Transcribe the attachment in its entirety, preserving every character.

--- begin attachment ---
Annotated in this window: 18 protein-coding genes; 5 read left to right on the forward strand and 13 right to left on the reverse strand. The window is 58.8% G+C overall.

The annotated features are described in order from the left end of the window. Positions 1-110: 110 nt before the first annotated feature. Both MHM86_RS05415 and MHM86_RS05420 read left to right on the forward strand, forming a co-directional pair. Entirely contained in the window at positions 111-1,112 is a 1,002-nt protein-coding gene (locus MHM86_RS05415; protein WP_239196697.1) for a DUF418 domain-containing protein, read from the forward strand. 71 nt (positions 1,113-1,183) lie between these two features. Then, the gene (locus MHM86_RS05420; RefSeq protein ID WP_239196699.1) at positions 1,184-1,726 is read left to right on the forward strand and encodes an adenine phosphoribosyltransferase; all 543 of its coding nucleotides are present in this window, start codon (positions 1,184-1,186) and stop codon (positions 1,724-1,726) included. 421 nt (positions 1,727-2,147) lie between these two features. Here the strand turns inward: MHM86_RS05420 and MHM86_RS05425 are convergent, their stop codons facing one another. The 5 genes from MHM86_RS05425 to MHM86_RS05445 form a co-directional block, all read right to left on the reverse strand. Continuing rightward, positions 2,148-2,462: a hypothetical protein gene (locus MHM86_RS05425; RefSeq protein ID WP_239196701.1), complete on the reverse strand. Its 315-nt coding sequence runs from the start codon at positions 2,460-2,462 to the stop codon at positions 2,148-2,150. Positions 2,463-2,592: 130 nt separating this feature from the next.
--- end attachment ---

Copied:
Annotated in this window: 18 protein-coding genes; 5 read left to right on the forward strand and 13 right to left on the reverse strand. The window is 58.8% G+C overall.

The annotated features are described in order from the left end of the window. Positions 1-110: 110 nt before the first annotated feature. Both MHM86_RS05415 and MHM86_RS05420 read left to right on the forward strand, forming a co-directional pair. Entirely contained in the window at positions 111-1,112 is a 1,002-nt protein-coding gene (locus MHM86_RS05415; protein WP_239196697.1) for a DUF418 domain-containing protein, read from the forward strand. 71 nt (positions 1,113-1,183) lie between these two features. Then, the gene (locus MHM86_RS05420; RefSeq protein ID WP_239196699.1) at positions 1,184-1,726 is read left to right on the forward strand and encodes an adenine phosphoribosyltransferase; all 543 of its coding nucleotides are present in this window, start codon (positions 1,184-1,186) and stop codon (positions 1,724-1,726) included. 421 nt (positions 1,727-2,147) lie between these two features. Here the strand turns inward: MHM86_RS05420 and MHM86_RS05425 are convergent, their stop codons facing one another. The 5 genes from MHM86_RS05425 to MHM86_RS05445 form a co-directional block, all read right to left on the reverse strand. Continuing rightward, positions 2,148-2,462: a hypothetical protein gene (locus MHM86_RS05425; RefSeq protein ID WP_239196701.1), complete on the reverse strand. Its 315-nt coding sequence runs from the start codon at positions 2,460-2,462 to the stop codon at positions 2,148-2,150. Positions 2,463-2,592: 130 nt separating this feature from the next.